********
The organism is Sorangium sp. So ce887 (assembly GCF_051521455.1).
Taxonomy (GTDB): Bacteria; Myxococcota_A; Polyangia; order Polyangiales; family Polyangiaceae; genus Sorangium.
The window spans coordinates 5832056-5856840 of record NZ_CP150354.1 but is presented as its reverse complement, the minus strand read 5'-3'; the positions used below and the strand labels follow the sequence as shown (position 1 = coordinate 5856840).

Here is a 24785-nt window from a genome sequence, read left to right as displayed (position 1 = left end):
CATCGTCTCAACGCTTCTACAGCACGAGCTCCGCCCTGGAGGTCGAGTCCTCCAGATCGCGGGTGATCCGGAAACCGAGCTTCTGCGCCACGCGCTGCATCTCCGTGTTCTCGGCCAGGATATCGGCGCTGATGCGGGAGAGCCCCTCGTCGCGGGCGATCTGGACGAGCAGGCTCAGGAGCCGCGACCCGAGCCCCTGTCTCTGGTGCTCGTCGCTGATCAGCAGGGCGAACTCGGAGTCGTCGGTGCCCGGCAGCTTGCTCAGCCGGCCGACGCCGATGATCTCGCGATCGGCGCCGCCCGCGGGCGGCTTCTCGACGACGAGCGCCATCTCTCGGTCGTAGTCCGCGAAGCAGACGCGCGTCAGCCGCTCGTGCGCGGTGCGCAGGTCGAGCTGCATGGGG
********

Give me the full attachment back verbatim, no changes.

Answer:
The organism is Sorangium sp. So ce887 (assembly GCF_051521455.1).
Taxonomy (GTDB): Bacteria; Myxococcota_A; Polyangia; order Polyangiales; family Polyangiaceae; genus Sorangium.
The window spans coordinates 5832056-5856840 of record NZ_CP150354.1 but is presented as its reverse complement, the minus strand read 5'-3'; the positions used below and the strand labels follow the sequence as shown (position 1 = coordinate 5856840).

Here is a 24785-nt window from a genome sequence, read left to right as displayed (position 1 = left end):
CATCGTCTCAACGCTTCTACAGCACGAGCTCCGCCCTGGAGGTCGAGTCCTCCAGATCGCGGGTGATCCGGAAACCGAGCTTCTGCGCCACGCGCTGCATCTCCGTGTTCTCGGCCAGGATATCGGCGCTGATGCGGGAGAGCCCCTCGTCGCGGGCGATCTGGACGAGCAGGCTCAGGAGCCGCGACCCGAGCCCCTGTCTCTGGTGCTCGTCGCTGATCAGCAGGGCGAACTCGGAGTCGTCGGTGCCCGGCAGCTTGCTCAGCCGGCCGACGCCGATGATCTCGCGATCGGCGCCGCCCGCGGGCGGCTTCTCGACGACGAGCGCCATCTCTCGGTCGTAGTCCGCGAAGCAGACGCGCGTCAGCCGCTCGTGCGCGGTGCGCAGGTCGAGCTGCATGGGG